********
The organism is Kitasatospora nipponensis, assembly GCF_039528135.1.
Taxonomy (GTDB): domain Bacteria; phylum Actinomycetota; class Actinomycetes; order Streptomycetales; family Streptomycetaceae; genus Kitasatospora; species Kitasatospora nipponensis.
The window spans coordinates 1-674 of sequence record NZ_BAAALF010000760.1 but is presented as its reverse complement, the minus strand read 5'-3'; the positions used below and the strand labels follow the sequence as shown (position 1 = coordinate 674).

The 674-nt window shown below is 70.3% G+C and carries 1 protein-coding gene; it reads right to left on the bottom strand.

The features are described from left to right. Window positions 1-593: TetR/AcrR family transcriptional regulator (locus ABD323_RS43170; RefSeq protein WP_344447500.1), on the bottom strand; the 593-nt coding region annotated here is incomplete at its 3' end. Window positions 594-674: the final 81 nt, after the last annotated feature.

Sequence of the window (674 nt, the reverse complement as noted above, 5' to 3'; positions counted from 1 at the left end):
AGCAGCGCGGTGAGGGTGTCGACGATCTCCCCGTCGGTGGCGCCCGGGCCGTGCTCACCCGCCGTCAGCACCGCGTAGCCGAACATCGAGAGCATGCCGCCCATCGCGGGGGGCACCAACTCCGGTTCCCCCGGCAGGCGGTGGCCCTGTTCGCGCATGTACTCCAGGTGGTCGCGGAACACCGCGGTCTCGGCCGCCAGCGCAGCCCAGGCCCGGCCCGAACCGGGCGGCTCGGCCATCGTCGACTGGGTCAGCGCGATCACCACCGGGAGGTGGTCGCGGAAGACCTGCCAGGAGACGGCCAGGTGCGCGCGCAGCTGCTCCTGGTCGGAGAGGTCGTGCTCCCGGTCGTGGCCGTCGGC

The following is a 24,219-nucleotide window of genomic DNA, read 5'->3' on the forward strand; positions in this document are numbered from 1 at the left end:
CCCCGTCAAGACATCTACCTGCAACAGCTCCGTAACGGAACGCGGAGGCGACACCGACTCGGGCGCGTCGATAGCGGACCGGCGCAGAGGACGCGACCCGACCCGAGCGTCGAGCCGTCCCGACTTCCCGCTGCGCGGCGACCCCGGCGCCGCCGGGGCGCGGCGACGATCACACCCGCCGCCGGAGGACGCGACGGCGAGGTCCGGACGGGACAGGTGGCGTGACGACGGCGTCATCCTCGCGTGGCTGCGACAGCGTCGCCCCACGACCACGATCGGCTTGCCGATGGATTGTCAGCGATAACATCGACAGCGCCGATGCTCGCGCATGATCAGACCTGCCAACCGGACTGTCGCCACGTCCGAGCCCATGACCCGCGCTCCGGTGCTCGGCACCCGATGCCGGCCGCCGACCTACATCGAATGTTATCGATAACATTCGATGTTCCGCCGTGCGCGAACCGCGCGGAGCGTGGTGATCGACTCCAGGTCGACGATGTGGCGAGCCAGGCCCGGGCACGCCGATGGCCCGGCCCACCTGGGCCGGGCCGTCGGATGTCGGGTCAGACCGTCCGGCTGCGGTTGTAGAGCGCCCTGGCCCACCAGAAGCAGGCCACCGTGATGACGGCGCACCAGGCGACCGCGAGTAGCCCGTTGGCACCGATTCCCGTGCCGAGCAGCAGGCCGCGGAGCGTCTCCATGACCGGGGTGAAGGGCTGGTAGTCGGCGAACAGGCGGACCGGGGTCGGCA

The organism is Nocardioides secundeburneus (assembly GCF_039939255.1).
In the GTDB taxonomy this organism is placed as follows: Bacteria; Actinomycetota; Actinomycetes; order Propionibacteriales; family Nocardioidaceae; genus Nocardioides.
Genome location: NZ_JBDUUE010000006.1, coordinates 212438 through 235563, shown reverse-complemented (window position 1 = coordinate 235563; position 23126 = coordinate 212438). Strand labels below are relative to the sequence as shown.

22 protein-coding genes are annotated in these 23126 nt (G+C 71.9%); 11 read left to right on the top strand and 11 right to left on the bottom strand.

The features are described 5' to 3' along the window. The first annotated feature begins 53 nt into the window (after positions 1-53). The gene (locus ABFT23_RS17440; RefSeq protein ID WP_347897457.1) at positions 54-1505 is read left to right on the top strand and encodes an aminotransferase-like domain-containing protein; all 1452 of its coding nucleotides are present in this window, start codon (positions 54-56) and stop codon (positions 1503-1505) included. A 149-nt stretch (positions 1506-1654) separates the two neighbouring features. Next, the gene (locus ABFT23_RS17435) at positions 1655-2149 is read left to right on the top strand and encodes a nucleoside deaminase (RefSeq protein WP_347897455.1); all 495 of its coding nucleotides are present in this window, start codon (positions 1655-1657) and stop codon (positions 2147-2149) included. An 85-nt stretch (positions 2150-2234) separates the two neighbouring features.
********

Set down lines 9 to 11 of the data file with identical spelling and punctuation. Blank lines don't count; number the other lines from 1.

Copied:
CCCCGTCAAGACATCTACCTGCAACAGCTCCGTAACGGAACGCGGAGGCGACACCGACTCGGGCGCGTCGATAGCGGACCGGCGCAGAGGACGCGACCCGACCCGAGCGTCGAGCCGTCCCGACTTCCCGCTGCGCGGCGACCCCGGCGCCGCCGGGGCGCGGCGACGATCACACCCGCCGCCGGAGGACGCGACGGCGAGGTCCGGACGGGACAGGTGGCGTGACGACGGCGTCATCCTCGCGTGGCTGCGACAGCGTCGCCCCACGACCACGATCGGCTTGCCGATGGATTGTCAGCGATAACATCGACAGCGCCGATGCTCGCGCATGATCAGACCTGCCAACCGGACTGTCGCCACGTCCGAGCCCATGACCCGCGCTCCGGTGCTCGGCACCCGATGCCGGCCGCCGACCTACATCGAATGTTATCGATAACATTCGATGTTCCGCCGTGCGCGAACCGCGCGGAGCGTGGTGATCGACTCCAGGTCGACGATGTGGCGAGCCAGGCCCGGGCACGCCGATGGCCCGGCCCACCTGGGCCGGGCCGTCGGATGTCGGGTCAGACCGTCCGGCTGCGGTTGTAGAGCGCCCTGGCCCACCAGAAGCAGGCCACCGTGATGACGGCGCACCAGGCGACCGCGAGTAGCCCGTTGGCACCGATTCCCGTGCCGAGCAGCAGGCCGCGGAGCGTCTCCATGACCGGGGTGAAGGGCTGGTAGTCGGCGAACAGGCGGACCGGGGTCGGCA

The organism is Nocardioides secundeburneus (assembly GCF_039939255.1).
In the GTDB taxonomy this organism is placed as follows: Bacteria; Actinomycetota; Actinomycetes; order Propionibacteriales; family Nocardioidaceae; genus Nocardioides.